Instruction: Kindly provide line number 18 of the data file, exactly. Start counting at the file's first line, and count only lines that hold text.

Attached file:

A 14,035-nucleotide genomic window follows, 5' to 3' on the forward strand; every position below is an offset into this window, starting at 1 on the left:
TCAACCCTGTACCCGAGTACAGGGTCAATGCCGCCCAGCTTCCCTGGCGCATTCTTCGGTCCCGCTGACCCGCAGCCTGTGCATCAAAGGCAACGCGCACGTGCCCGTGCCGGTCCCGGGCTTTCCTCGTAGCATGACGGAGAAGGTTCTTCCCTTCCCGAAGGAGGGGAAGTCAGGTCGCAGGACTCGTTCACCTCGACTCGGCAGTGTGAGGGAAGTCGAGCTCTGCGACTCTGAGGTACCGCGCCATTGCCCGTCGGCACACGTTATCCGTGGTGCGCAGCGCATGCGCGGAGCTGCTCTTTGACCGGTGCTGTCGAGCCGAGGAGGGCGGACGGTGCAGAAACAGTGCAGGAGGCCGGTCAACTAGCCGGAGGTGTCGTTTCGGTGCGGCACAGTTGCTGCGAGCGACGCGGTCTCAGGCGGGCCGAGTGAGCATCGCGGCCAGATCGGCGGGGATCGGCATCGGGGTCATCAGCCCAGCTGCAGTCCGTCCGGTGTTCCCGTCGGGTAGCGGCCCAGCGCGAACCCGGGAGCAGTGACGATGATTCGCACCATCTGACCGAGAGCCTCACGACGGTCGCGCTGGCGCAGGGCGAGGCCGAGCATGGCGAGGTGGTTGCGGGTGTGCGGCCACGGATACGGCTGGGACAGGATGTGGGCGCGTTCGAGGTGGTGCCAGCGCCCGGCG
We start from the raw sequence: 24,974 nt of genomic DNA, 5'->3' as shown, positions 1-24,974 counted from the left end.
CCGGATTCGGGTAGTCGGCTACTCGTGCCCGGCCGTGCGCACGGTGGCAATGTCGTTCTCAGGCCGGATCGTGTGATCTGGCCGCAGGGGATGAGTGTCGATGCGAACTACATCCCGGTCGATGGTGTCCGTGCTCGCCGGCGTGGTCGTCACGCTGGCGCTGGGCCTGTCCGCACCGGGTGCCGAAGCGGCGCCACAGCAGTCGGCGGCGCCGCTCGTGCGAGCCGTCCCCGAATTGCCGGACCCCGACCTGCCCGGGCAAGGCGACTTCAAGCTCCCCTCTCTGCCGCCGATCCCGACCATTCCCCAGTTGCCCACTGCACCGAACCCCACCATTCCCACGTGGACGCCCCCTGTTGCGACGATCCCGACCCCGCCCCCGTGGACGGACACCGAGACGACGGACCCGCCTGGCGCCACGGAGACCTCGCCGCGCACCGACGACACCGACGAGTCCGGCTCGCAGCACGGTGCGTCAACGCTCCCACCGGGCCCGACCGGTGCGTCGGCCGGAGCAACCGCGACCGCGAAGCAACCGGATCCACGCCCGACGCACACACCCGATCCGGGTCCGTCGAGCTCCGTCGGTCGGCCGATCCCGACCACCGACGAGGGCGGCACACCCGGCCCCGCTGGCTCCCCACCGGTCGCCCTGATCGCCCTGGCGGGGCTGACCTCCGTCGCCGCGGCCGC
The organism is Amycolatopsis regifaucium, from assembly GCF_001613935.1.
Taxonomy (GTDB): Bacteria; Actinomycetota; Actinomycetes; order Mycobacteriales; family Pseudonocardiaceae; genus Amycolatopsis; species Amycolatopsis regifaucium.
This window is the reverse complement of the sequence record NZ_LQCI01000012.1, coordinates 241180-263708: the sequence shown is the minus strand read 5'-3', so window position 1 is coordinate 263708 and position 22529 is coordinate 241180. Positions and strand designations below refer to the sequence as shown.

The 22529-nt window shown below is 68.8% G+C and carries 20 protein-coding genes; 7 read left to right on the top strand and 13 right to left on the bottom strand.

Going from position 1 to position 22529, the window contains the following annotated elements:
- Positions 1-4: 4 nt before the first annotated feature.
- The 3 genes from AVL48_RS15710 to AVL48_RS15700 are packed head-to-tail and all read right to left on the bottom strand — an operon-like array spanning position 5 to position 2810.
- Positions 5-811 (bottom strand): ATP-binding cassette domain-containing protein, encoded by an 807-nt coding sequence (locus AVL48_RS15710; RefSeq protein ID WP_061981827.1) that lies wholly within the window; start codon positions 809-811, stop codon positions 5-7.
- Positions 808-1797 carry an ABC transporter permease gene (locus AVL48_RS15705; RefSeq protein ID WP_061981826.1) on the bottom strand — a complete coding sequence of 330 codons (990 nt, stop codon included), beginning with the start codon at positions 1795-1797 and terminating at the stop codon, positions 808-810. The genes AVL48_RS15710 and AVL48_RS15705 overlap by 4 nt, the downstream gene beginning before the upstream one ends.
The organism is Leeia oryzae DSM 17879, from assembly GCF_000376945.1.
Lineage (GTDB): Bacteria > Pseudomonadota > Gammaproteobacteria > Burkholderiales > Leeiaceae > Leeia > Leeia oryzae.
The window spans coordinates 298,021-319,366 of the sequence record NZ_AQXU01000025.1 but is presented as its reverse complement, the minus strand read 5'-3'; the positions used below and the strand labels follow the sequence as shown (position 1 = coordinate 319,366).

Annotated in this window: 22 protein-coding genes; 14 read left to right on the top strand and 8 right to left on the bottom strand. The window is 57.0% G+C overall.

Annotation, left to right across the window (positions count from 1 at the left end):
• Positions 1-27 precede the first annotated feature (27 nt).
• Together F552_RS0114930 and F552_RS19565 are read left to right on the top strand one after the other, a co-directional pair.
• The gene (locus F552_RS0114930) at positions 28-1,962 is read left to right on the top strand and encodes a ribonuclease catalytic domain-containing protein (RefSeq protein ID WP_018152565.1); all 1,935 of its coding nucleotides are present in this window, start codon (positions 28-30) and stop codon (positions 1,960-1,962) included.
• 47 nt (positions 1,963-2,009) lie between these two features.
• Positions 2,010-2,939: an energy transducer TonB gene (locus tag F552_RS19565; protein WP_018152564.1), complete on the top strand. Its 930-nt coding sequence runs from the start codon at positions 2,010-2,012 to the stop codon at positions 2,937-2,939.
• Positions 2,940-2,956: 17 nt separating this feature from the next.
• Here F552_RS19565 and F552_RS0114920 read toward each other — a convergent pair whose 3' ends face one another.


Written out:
Annotation, left to right across the window (positions count from 1 at the left end):